Interesting example below of the death by a thousand papercuts warping of reality we now endure daily.
Everyone who watches C-Span knows this is not a Jimmy Stewart moment. It’s what reps do as a CYA move to get into the record. You’re not standing alone, you’re reading into the record at a point where it has no real impact. If I read the date here correctly, the vote happened several days before. This is theater.
There’s nothing wrong with that of course. Reading into the record after hours is a venerated tradition. But the framing of the video makes it seem like the House is empty because Sanders was the sole person standing up for this, and implies that his Democratic colleagues voted for a war and then went home.
In reality, neither of these things are true. Whatever your opinions about the first Gulf War, it was opposed by a strong majority of Democrats. Sanders was not alone at all. I mean, even Joe Biden, over in the Senate, was giving angry speeches against the bill, and he was joined by 47 other senators, almost all Democrats. In the House, the Sanders vote against the bill was at most a footnote — the independent candidate voted with the Democrats against the bill, joining 179 other representatives, including the Democratic House leadership of the time (Foley and others) and future House and Senate leaders Nancy Pelosi and Chuck Schumer. Here’s a full list of the opponents that Sanders joined:
So you have an image that you frame as a unique moment when it is actually the norm, and create an impression of a unique stance relative to Democrats when the person in question voted with a the vast majority of Democrats. It’s not an outright fabrication. It’s a little lie of context.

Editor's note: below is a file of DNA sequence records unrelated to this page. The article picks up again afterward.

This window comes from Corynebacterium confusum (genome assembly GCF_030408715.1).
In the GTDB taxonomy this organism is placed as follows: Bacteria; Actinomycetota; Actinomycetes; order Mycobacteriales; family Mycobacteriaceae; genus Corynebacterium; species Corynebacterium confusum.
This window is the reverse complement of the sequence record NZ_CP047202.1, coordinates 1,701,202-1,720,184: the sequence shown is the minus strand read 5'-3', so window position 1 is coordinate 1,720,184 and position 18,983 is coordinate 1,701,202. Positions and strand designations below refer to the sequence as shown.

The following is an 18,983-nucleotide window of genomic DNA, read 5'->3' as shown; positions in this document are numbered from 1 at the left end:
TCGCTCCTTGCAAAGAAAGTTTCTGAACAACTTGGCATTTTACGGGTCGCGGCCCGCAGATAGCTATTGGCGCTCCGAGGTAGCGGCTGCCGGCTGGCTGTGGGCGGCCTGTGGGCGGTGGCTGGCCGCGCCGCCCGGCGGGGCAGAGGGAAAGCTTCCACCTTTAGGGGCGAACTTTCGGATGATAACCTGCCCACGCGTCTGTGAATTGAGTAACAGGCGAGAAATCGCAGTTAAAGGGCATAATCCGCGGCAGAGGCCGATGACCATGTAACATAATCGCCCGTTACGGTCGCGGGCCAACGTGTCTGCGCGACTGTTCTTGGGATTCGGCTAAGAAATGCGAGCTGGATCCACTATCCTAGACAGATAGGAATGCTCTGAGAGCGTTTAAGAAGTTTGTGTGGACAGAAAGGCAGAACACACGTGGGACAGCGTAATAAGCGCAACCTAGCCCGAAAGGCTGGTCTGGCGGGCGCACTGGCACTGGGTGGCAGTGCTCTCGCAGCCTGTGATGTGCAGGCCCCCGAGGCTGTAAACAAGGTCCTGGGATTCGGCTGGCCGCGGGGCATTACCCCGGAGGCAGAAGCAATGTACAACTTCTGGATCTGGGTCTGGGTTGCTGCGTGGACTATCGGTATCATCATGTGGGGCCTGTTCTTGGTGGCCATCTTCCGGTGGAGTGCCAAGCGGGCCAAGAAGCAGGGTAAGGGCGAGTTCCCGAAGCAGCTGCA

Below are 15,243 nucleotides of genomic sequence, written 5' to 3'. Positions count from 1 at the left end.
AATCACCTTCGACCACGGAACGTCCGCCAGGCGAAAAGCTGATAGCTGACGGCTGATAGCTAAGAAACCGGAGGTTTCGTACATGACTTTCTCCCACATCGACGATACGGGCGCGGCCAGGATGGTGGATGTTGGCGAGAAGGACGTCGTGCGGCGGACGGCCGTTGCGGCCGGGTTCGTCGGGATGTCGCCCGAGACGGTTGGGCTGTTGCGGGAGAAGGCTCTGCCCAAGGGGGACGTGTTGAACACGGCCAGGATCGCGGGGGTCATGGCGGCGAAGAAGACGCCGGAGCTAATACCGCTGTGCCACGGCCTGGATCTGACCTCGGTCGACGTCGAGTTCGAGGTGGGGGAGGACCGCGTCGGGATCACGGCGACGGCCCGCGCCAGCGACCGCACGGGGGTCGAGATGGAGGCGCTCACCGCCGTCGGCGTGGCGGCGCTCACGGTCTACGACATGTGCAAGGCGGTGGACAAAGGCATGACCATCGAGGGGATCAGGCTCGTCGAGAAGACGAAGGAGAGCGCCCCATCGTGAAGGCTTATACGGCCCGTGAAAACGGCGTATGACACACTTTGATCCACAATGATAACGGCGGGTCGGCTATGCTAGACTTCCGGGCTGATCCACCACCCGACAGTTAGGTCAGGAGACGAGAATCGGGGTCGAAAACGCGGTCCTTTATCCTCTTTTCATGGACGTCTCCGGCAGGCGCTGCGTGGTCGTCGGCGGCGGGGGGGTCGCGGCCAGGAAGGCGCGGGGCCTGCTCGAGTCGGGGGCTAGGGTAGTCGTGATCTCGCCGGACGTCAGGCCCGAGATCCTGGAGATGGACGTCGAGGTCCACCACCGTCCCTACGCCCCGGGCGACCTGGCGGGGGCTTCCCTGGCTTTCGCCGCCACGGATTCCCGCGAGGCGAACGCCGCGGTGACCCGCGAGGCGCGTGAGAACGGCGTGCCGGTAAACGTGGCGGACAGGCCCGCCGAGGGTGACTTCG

I really think this process — by which falsely contextualized bits are circulated — does as much worldview warping or more as complete fakery. It’s just so prevalent now, and increasingly shameless. And while it seems a little lie, consider the story this tells — an alternate history where no one in government, save one man, has stood against war. It tells a story where the two major parties have very little daylight between them, when in fact the parties have been on very different sides of these issues for decades (a majority of Democrats opposed the 2002 Iraq War resolution as well, though most people think otherwise).
It’s a clearer story, and one more suited to heroic narrative. But it gains that clarity by creating a level of suspicion and frustration that is not supported by the facts, and corrodes our democratic discourse. When we ask why people are so unsatisfied with their parties and government, we certainly must consider the corrosive influence of money and power and the electoral structures that have worked to suppress the popular will. But no small part of public suspicion is fueled but a constant stream of little lies of context, each one small, but slowly building a narrative as destructive as anything else out there.